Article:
Distinguishing between an independent contractor and a labour broking arrangement.

In this section, we discuss the fundamental differences between an independent contractor and an employee in a labour broking arrangement. The two concepts can be unclear. Without distinguishing between the two arrangements, it may be difficult for an employer to choose between the two arrangements. An employee may also not fully understand the legal repercussions that come with being in any of the two arrangements. The purpose of this section is therefore to demystify the two concepts to allow employers and employees an opportunity, at the very least, to understand the legal consequences of each arrangement. We also look at the contemporary position in terms of South African law. At the end of the discussion, it is recommended that the South African position that seeks to protect employees provided by a labour broker is recommended for the Zimbabwean labour law jurisdiction.

Defining the two arrangements

An independent contractor resembles an employee under the purview of the Act. The major difference is that an independent contractor is not under the control of the employer.[1] Control, in this case, envisages a situation where the employer oversees the employee’s work. In a proper employment relationship, the employer provides the employee with any work-related instructions. Per contra, in an independent contractor relationship, the employer does not regulate the time, and way the contractor must undertakes his or her tasks. The employer is mainly interested in the results. The independent contractor relationship does not result in the payment of a salary but fees or commissions.[2] Tests to determine if an employment relationship is in existence have already been discussed in the foregoing section.

On the other hand, a labour broking arrangement envisages three parties. There is the employer party (the labour broker) and the client, who receives the services of the employee(s). There is the employee(s) who is attached and employed by the labour broker. The client does not have a contract with the employee but with the labour broker.[3] All the conditions of service for the employee are managed by the labour broker.[4] The contract of employment between the employee and the labour broker basically follows the requirements of the Labour Act. The contract or service level agreement between the client and the labour broker who is the employer is unique. We attach in the precedents section a model contract for a labour broker and a client.

The Labour Act (Chapter 28.01) position

The Labour Act’s position is that an independent contractor is not an employee.[5] Labour law does not apply to independent contractors.[6] The non-application of labour law means that an employer who engages an independent contractor does not have to pay for such statutory contributions as a pension, NEC contributions and any other taxes that apply to persons who work as employees. A salary is also not payable to an independent contractor. On separation, terminal benefits applicable in labour law will not apply to an independent contractor.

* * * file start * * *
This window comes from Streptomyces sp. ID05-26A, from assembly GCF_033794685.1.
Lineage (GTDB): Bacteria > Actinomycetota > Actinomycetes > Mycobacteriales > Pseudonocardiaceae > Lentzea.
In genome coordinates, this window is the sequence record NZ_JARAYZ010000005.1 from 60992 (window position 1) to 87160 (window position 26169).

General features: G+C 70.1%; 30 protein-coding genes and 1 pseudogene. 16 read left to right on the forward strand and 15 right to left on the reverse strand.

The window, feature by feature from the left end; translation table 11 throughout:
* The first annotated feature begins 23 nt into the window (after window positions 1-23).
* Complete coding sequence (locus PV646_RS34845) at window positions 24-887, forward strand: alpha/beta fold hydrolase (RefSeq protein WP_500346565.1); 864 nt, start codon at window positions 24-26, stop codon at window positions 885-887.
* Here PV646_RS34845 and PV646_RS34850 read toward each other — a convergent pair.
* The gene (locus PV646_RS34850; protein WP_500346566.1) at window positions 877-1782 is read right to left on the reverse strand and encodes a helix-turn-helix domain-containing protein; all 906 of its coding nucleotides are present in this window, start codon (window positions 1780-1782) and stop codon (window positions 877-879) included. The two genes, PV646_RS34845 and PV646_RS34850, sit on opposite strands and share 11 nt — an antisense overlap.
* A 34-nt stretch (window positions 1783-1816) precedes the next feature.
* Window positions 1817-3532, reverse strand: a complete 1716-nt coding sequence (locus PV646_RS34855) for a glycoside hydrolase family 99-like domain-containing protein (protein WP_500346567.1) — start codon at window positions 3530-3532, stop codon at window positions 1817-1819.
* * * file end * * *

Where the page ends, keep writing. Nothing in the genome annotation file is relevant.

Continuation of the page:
On the contrary labour brokerage arrangements are recognised in our law. Persons provided under labour brokerage arrangements are employees recognised in terms of the Act. In its current form, the recognition of labour broking is found in case law[7] and in terms of the Labour Amendment Act, 2021. Because the Labour Act applies to employees under a labour brokerage arrangement, it is expected that pension, NEC contribution, union dues, and Pay as You Earn (PAYE) tax are deductible from an employee’s wage or salary. Terminal benefits will apply to an employee under a labour broker. The only aspect that is peculiar to an employee in a labour brokerage arrangement is that the employer is the labour broker and not the client. It is the labour broker that is responsible for the payment of wages and salaries as well as the payment of terminal benefits on separation.

Vicarious Liability

Generally, an employer is vicariously liable for the actions of the employees. What this means is that an employer may end up paying a person, damages for the injury or harm caused by his or her employees in the normal course of doing business. Damages may accrue to the employer even in circumstances where the employer was not at fault. The rationale behind vicarious liability was outlined in Mkhwananzi v Totamirepi & Anor ZWBHC 118 – 2016 in which the court accepted that by engaging in business, an employer may increase the risk of harm to others. The employer has a better financial capacity to compensate victims of harm than the employee. These two notions, therefore, justify vicarious liability, as a rule, to protect the public from the harm that employees belonging to an employer may cause.